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As you may know, an order of protection (OP) is generally based on acts of violence or threats of violence. For example, if someone intentionally struck you, an OP would probably be appropriate. Likewise, if a person threatened to cause you physical harm, an OP would be a viable remedy.
Here, based on the facts as you have stated them, it appears that the father failed to follow directions from a doctor and, in turn, may have caused harm to the child. However, assuming the allegations to be accurate, this was not an act of violence or a threat of violence. As such, it does not seem likely that an OP would be granted.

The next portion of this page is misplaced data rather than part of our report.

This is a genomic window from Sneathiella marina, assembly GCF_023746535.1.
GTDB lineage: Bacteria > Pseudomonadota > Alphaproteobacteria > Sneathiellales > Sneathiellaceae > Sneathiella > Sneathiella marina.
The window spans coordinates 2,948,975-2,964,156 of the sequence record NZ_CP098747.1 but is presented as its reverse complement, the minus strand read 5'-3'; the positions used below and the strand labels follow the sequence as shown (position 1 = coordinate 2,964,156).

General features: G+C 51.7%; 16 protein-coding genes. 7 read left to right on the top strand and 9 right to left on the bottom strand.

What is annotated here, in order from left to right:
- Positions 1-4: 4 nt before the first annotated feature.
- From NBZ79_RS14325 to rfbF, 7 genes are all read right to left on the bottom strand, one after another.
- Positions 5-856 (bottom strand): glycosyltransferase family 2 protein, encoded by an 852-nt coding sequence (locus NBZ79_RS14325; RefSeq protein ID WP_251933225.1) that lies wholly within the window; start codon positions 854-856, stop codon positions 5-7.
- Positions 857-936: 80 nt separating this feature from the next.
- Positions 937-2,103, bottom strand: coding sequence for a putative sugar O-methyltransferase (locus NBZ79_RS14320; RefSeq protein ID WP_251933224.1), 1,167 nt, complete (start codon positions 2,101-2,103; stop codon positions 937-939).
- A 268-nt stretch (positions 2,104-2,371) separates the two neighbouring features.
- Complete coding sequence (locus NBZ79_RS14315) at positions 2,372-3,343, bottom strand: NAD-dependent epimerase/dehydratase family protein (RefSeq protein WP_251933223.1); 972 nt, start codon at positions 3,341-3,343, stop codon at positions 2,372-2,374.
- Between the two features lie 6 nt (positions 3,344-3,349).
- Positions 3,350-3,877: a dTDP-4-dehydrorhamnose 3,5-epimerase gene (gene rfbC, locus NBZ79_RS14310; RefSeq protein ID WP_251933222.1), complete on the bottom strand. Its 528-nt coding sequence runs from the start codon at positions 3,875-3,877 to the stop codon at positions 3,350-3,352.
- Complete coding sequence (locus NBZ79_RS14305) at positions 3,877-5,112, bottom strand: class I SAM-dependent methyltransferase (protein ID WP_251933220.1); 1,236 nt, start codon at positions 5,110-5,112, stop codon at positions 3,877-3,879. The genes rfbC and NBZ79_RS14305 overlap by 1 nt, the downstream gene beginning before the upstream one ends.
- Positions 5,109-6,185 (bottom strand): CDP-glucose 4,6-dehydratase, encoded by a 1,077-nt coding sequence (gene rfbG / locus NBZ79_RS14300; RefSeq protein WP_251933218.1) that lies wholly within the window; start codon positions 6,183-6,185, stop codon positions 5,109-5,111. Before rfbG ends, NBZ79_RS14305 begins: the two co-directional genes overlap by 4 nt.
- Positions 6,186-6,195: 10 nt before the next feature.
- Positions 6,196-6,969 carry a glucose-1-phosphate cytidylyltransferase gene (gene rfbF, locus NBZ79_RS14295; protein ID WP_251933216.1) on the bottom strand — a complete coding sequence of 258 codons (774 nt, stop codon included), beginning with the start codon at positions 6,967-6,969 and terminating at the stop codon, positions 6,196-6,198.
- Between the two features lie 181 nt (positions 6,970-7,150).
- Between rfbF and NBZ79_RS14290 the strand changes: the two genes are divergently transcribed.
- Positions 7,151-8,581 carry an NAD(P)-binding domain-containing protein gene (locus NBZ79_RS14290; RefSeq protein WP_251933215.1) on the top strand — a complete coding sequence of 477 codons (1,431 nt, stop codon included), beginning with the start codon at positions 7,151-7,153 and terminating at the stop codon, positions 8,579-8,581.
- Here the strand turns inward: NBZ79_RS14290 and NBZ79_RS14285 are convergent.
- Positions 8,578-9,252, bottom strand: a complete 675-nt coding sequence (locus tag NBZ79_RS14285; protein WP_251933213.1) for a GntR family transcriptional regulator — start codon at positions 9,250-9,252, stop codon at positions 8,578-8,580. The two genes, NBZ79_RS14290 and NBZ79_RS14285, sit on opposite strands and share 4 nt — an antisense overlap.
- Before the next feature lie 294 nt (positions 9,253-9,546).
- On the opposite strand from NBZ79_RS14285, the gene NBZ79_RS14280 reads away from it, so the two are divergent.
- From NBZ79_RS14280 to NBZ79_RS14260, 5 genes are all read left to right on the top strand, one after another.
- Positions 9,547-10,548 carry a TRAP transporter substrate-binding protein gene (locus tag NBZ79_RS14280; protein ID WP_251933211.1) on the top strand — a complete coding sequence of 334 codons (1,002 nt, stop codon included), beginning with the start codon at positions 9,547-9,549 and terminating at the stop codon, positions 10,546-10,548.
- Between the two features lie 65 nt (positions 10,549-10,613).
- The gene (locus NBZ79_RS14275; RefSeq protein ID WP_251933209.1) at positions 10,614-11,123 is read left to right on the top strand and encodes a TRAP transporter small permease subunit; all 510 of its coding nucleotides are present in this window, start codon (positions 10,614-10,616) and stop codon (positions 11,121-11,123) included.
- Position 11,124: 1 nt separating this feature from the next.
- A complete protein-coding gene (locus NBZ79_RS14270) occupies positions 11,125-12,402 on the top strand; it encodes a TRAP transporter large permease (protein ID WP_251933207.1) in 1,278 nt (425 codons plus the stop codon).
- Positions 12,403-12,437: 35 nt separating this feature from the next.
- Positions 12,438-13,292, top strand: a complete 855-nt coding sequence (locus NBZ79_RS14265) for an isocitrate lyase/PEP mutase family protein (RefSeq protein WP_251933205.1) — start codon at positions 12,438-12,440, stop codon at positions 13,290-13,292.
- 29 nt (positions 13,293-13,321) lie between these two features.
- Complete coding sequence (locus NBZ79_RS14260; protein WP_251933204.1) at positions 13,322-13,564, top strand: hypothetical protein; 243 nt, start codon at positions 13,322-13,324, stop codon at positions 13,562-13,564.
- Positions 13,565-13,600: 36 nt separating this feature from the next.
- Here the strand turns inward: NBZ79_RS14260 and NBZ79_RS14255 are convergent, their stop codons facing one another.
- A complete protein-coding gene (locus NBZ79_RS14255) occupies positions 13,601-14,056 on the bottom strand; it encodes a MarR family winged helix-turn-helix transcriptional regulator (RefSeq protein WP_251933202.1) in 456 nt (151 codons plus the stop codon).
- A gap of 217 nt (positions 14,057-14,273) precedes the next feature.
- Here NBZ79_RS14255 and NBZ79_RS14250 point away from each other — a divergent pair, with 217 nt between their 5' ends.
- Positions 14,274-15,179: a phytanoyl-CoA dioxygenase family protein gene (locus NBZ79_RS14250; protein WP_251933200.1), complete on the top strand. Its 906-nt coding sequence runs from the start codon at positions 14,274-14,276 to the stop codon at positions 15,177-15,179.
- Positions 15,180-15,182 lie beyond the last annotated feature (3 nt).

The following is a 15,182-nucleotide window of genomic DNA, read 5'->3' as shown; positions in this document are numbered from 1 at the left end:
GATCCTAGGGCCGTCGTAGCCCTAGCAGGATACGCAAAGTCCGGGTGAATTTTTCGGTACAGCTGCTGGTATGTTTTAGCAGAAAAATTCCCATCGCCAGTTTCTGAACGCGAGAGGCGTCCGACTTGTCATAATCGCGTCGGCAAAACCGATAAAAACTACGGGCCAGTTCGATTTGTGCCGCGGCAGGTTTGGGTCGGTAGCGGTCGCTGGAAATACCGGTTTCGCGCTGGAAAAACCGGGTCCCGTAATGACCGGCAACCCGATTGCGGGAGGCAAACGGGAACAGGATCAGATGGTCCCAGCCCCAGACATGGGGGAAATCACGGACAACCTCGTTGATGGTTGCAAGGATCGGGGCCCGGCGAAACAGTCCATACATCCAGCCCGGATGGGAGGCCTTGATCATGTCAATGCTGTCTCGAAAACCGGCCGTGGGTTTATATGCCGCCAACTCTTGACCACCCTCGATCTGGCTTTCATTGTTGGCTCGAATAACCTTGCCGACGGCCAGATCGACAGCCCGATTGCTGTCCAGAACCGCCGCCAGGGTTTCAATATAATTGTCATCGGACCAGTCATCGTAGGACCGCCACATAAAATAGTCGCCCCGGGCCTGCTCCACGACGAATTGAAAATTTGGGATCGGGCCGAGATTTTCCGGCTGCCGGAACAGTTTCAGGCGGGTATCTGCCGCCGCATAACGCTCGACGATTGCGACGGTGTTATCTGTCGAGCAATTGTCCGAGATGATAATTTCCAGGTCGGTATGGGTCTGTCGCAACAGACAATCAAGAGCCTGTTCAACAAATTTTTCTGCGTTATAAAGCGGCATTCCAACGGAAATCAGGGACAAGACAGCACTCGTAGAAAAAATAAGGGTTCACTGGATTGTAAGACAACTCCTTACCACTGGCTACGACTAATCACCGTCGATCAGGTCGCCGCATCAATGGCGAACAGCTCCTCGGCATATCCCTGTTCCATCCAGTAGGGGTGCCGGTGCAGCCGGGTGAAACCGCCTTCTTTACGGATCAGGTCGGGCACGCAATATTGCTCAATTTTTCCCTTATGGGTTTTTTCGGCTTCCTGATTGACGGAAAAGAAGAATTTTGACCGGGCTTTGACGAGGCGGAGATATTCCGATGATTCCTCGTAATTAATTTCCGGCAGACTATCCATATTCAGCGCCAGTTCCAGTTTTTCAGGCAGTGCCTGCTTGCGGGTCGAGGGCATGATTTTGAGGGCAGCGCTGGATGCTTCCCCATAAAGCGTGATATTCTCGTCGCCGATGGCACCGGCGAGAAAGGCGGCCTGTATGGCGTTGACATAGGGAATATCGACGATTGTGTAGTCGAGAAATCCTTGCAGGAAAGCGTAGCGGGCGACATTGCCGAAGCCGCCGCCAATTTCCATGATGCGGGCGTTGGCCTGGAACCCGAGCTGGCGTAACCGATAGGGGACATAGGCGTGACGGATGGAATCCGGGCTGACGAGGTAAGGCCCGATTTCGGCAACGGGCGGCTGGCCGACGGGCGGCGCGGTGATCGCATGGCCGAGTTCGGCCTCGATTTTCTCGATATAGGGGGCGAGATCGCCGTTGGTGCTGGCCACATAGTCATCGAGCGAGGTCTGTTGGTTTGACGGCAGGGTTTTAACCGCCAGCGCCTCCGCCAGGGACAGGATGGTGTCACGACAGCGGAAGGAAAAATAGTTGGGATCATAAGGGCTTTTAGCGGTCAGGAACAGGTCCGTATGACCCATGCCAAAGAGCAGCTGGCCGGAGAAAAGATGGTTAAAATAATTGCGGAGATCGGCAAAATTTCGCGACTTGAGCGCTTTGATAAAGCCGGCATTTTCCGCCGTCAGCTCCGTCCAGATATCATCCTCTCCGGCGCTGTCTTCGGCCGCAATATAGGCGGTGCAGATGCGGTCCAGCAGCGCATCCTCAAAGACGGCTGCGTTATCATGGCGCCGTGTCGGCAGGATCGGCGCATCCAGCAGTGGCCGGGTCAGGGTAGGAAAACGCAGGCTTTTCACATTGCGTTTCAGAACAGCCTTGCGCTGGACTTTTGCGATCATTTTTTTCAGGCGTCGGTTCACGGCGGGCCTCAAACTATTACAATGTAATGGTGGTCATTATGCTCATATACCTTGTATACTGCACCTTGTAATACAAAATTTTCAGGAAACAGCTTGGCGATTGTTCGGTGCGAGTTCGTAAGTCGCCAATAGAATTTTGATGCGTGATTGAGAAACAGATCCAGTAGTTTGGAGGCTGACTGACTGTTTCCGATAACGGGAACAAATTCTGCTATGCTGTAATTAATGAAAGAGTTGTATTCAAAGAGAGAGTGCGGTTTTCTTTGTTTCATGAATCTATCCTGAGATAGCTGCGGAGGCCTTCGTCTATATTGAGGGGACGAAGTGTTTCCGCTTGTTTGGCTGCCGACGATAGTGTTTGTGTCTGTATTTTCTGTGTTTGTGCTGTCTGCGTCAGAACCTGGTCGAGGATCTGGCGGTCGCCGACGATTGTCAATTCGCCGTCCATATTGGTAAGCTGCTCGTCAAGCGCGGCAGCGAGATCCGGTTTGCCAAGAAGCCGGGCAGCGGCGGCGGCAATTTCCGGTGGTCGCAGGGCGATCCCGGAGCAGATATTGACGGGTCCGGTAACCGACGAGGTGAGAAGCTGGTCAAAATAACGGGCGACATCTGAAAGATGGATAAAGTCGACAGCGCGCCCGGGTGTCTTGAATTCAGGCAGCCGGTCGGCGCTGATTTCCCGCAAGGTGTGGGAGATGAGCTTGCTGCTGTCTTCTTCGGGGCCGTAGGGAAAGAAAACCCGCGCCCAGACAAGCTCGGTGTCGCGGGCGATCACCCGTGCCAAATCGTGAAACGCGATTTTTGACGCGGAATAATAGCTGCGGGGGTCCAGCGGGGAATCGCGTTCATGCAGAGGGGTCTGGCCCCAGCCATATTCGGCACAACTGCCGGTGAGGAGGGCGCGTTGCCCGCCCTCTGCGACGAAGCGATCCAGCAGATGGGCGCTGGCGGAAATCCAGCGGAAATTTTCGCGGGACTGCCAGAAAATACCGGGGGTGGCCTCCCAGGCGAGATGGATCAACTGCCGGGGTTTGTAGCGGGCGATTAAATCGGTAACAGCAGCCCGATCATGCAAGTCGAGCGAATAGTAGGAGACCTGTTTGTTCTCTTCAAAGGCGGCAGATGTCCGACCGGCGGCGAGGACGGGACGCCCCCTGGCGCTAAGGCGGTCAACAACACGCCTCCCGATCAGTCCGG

Having said that, your daughter might consider a different remedy. She could file a motion for contempt and enforcement with whatever court established custody. There is likely an order in place in that case that states something along the lines providing for the best interests of the child. Clearly, you daughter could argue that the actions of the father would constitute a violation of such an order.
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Unfortunately, the answer would be the same. The remedies you are referring to are not intended as a cure for bad parenting, they are intended for violent and/or threatening behavior. Bad parenting needs to be addressed in family court and this is the most appropriate remedy for your daughter.
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